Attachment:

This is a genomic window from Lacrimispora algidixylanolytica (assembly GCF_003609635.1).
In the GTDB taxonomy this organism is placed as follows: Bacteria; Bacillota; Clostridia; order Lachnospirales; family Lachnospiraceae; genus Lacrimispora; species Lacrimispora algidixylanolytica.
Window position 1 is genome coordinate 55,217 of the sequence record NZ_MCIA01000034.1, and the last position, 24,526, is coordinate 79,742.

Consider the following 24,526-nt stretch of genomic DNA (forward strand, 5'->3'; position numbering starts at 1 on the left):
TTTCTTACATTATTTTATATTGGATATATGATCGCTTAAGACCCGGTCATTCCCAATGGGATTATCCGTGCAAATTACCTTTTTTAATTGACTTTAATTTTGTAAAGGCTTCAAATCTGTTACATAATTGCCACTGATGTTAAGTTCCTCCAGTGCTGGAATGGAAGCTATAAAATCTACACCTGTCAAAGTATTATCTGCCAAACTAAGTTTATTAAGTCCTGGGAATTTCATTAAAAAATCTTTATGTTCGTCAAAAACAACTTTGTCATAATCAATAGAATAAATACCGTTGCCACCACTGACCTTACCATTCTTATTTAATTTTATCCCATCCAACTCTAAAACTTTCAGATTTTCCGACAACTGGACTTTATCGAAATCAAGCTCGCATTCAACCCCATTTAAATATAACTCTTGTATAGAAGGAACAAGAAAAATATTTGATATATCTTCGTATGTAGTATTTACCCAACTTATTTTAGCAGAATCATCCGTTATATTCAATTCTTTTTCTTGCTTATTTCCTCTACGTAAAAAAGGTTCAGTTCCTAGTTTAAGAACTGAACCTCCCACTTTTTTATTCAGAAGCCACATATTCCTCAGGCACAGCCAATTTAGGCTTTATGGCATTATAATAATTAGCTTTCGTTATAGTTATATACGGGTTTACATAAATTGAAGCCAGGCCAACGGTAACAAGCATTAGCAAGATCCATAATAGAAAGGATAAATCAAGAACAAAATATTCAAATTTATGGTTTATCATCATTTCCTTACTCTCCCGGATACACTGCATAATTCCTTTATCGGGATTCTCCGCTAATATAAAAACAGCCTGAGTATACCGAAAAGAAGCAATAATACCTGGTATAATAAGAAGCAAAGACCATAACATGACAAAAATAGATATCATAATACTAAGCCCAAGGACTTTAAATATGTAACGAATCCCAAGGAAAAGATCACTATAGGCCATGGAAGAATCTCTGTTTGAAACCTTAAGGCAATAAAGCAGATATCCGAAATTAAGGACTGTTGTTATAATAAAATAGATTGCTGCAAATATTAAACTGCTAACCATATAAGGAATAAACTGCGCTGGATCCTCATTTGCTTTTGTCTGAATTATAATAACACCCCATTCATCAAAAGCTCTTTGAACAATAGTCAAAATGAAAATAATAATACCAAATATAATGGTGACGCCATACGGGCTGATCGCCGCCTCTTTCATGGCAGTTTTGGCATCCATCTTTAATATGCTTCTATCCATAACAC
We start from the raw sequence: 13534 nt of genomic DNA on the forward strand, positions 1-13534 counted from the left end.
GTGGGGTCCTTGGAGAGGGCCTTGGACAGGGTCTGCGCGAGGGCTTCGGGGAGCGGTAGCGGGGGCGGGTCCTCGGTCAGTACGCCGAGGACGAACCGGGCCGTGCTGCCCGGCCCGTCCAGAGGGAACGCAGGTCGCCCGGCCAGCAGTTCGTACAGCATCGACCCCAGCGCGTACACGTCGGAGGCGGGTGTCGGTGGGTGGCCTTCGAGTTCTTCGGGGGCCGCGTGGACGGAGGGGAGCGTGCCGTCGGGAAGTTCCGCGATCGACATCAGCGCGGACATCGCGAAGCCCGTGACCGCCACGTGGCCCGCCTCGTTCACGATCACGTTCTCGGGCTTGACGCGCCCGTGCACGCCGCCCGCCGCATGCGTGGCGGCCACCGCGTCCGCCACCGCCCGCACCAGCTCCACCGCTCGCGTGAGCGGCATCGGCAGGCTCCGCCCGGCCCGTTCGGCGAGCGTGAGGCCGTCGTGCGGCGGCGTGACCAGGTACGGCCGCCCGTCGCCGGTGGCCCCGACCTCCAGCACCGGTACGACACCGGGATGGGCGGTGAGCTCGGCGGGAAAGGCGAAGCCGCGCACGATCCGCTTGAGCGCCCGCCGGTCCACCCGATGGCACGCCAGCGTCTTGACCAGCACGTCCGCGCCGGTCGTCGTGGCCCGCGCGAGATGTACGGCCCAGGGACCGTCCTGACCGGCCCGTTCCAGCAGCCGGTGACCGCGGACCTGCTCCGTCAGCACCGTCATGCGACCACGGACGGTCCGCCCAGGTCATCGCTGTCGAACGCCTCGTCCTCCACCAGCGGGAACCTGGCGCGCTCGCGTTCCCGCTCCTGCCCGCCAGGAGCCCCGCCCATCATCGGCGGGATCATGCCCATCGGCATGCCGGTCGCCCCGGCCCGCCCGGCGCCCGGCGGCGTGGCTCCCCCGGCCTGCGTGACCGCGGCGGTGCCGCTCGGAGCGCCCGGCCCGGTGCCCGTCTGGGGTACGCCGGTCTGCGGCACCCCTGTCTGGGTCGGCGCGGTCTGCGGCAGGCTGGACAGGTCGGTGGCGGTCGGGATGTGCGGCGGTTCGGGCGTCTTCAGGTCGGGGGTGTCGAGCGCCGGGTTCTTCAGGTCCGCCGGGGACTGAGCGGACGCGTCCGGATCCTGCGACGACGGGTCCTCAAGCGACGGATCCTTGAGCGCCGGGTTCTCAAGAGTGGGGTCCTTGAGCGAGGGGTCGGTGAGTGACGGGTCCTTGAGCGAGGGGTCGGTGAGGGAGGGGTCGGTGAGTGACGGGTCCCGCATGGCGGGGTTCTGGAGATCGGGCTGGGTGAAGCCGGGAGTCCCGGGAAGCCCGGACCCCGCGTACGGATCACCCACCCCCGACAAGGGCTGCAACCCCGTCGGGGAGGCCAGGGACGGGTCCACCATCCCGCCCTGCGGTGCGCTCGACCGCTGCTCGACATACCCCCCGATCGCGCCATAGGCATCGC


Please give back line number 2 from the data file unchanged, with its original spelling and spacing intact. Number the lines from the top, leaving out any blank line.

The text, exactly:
In the GTDB taxonomy this organism is placed as follows: Bacteria; Bacillota; Clostridia; order Lachnospirales; family Lachnospiraceae; genus Lacrimispora; species Lacrimispora algidixylanolytica.